A mesotrophic lake is slightly green and supports a moderate degree of plant and fish life. A lake's most desired trophic state is generally this mid-point - the mesotrophic state.

    A eutrophic lake is somewhat murky and supports a large amount of plant and fish life. A hypereutrophic lake is clouded with algae, plant life, and fish life. A eutrophic or hyper-eutrophic lake can be difficult to navigate by boat - and is often an unpleasant place to swim.

    The use of phosphorus-rich and nitrogen-rich fertilizer on lawns and golf courses surrounding a lake can cause it to become eutrophic or hypereutrophic.


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    Catchment or Drainage Area | LakeLubbers

    This is the surrounding area that drains into a lake, including land, rivers and their tributaries. This is also known as the lake's "catchment basin".

    Small lakes at the highest peaks of mountains have small drainage areas. The world's oceans have the largest drainage areas.


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    Lake-Area Population | LakeLubbers

    This is the estimated number of people who live in a house with a view of a lake, plus those who self-describe the lake as their home, for example: "I live at Smith Mountain Lake."


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    Water Residence Time | LakeLubbers

    This is the estimated time that it takes for an amount of water equal to the entire volume of a lake to flow out of - or evaporate from - the lake.

    Residence Time can be as short as a few days for fast-flowing small lakes, and can exceed 100 years for slow-flowing large lakes.


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    Completion Year | LakeLubbers

    This is the year that a reservoir was first filled to the reservoir's normal elevation - or the year that a natural lake was first dammed. A large reservoir can take more than a year to fill after its dam is first closed.

    The Grand Anicut in southern India is generally considered the world's oldest dam that still operates. Grand Anicut was constructed in the second century BC. It now impounds an irrigation network that includes roughly one million acres.

    You can find many of the the world's newest reservoirs on LakeLubbers. Many of the world's oldest reservoirs appear on the last page of that list.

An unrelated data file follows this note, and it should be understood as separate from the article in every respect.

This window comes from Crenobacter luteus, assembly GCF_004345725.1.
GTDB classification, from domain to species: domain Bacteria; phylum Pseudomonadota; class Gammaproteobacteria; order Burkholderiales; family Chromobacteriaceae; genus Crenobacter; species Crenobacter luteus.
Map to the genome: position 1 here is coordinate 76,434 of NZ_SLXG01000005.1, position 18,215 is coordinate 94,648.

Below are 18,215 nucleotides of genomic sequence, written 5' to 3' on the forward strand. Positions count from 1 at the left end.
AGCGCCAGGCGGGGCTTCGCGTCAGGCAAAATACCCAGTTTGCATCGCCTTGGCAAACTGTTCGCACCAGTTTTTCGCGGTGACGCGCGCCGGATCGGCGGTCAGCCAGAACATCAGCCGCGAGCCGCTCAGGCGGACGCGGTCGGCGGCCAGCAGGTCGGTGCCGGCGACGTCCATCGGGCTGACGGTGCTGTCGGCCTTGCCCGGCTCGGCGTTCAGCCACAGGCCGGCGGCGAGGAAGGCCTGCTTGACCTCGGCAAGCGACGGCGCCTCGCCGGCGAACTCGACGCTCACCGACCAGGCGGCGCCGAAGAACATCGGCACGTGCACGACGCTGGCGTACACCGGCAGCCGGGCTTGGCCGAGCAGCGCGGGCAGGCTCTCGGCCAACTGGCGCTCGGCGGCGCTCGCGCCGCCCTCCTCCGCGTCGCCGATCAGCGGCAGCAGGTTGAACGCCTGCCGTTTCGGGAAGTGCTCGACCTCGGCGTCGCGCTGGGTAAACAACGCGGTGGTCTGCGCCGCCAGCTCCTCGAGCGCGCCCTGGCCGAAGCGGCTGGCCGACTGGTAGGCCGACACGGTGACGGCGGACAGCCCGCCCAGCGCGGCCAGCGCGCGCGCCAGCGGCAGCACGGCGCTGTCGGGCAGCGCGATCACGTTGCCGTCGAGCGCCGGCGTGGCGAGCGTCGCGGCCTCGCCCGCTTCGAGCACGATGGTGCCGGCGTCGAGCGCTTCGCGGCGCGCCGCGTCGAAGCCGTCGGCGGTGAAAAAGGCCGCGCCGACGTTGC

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    Water Volume | LakeLubbers

    This is the estimated volume of water that a lake contains -- measured at the lake's normal elevation. By this measure, the world's largest freshwater lake is Siberia's Lake Baikal.

    You can find many of the the world's largest lakes (by water volume) on LakeLubbers.

    Water Volume can be measured in acre-feet, in cubic miles, or in cubic kilometers. One acre-foot is the amount of water needed to cover one acre (43,560 square feet) to a depth of one foot. One cubic mile equals 3,379,200 acre-feet. One cubic kilometer equals 810,713 acre-feet.

    1 acre-foot is equal to 325,851 US gallons. Siberia's Lake Baikal contains about 6,276,367,740,000,000 gallons of freshwater - nearly 1 million gallons for every living person on earth.

    The other - and more widely used - measure of a lake's size is the lake's surface acreage. By that measure, the world's largest freshwater lake is North America's Lake Superior.


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    Maximum Depth | LakeLubbers

    This is the estimated greatest depth of the water in a lake -- measured at the lake's normal elevation. The world's deepest lake is Siberia's Lake Baikal; that lake's maximum depth is estimated at 5,314 feet.

    You can find many of the the world's deepest lakes on LakeLubbers. If you select the last page of that list, you will find the (maximum depth of) the shallowest lakes in our database.


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    Average Depth | LakeLubbers

    This is the estimated average depth of the water in a lake -- measured at the lake's normal elevation. If the water volume and surface area of a lake are known, an estimate of the lake's average depth can be calculated:

    Water volume ÷ Surface Area = Average Depth

    Example: 1,000,000 acre-feet ÷ 20,000 acres = 50 feet average depth


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    Maximum Elevation | LakeLubbers

    This is a lake's highest water level, measured by the lake's surface distance above sea level, that can occur during flooding. A lake's highest possible maximum elevation is usually the top of the lake's dam or spillway.

    At lakes that include residential development, government regulations usually forbid the construction of homes below a lake's maximum elevation.